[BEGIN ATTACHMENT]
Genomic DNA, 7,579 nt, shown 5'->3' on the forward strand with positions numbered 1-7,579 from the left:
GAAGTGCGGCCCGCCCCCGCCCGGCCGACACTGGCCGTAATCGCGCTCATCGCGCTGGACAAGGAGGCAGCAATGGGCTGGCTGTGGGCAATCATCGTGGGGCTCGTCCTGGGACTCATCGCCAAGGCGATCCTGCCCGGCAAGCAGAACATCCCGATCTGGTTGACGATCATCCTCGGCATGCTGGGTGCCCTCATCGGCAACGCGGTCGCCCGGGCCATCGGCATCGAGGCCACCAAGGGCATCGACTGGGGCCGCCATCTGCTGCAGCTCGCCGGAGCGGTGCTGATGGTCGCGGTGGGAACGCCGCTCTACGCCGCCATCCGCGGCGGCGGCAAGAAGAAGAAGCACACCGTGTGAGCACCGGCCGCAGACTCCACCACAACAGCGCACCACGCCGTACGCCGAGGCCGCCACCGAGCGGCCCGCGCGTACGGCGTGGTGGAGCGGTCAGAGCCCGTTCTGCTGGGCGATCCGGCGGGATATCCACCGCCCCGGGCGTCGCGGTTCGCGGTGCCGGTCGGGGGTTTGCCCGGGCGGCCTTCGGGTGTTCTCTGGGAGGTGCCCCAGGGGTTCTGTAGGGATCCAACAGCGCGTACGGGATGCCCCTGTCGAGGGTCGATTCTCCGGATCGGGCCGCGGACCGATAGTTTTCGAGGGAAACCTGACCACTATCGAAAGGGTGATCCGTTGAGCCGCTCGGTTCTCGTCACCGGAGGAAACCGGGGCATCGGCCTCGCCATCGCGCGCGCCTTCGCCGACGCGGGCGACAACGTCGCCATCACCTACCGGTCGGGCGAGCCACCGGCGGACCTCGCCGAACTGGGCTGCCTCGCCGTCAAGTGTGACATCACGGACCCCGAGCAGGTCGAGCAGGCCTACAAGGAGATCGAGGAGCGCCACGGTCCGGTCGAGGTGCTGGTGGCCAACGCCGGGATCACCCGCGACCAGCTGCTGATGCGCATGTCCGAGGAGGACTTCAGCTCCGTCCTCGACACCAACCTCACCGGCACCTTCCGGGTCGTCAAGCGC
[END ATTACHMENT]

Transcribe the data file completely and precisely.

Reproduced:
Genomic DNA, 7,579 nt, shown 5'->3' on the forward strand with positions numbered 1-7,579 from the left:
GAAGTGCGGCCCGCCCCCGCCCGGCCGACACTGGCCGTAATCGCGCTCATCGCGCTGGACAAGGAGGCAGCAATGGGCTGGCTGTGGGCAATCATCGTGGGGCTCGTCCTGGGACTCATCGCCAAGGCGATCCTGCCCGGCAAGCAGAACATCCCGATCTGGTTGACGATCATCCTCGGCATGCTGGGTGCCCTCATCGGCAACGCGGTCGCCCGGGCCATCGGCATCGAGGCCACCAAGGGCATCGACTGGGGCCGCCATCTGCTGCAGCTCGCCGGAGCGGTGCTGATGGTCGCGGTGGGAACGCCGCTCTACGCCGCCATCCGCGGCGGCGGCAAGAAGAAGAAGCACACCGTGTGAGCACCGGCCGCAGACTCCACCACAACAGCGCACCACGCCGTACGCCGAGGCCGCCACCGAGCGGCCCGCGCGTACGGCGTGGTGGAGCGGTCAGAGCCCGTTCTGCTGGGCGATCCGGCGGGATATCCACCGCCCCGGGCGTCGCGGTTCGCGGTGCCGGTCGGGGGTTTGCCCGGGCGGCCTTCGGGTGTTCTCTGGGAGGTGCCCCAGGGGTTCTGTAGGGATCCAACAGCGCGTACGGGATGCCCCTGTCGAGGGTCGATTCTCCGGATCGGGCCGCGGACCGATAGTTTTCGAGGGAAACCTGACCACTATCGAAAGGGTGATCCGTTGAGCCGCTCGGTTCTCGTCACCGGAGGAAACCGGGGCATCGGCCTCGCCATCGCGCGCGCCTTCGCCGACGCGGGCGACAACGTCGCCATCACCTACCGGTCGGGCGAGCCACCGGCGGACCTCGCCGAACTGGGCTGCCTCGCCGTCAAGTGTGACATCACGGACCCCGAGCAGGTCGAGCAGGCCTACAAGGAGATCGAGGAGCGCCACGGTCCGGTCGAGGTGCTGGTGGCCAACGCCGGGATCACCCGCGACCAGCTGCTGATGCGCATGTCCGAGGAGGACTTCAGCTCCGTCCTCGACACCAACCTCACCGGCACCTTCCGGGTCGTCAAGCGC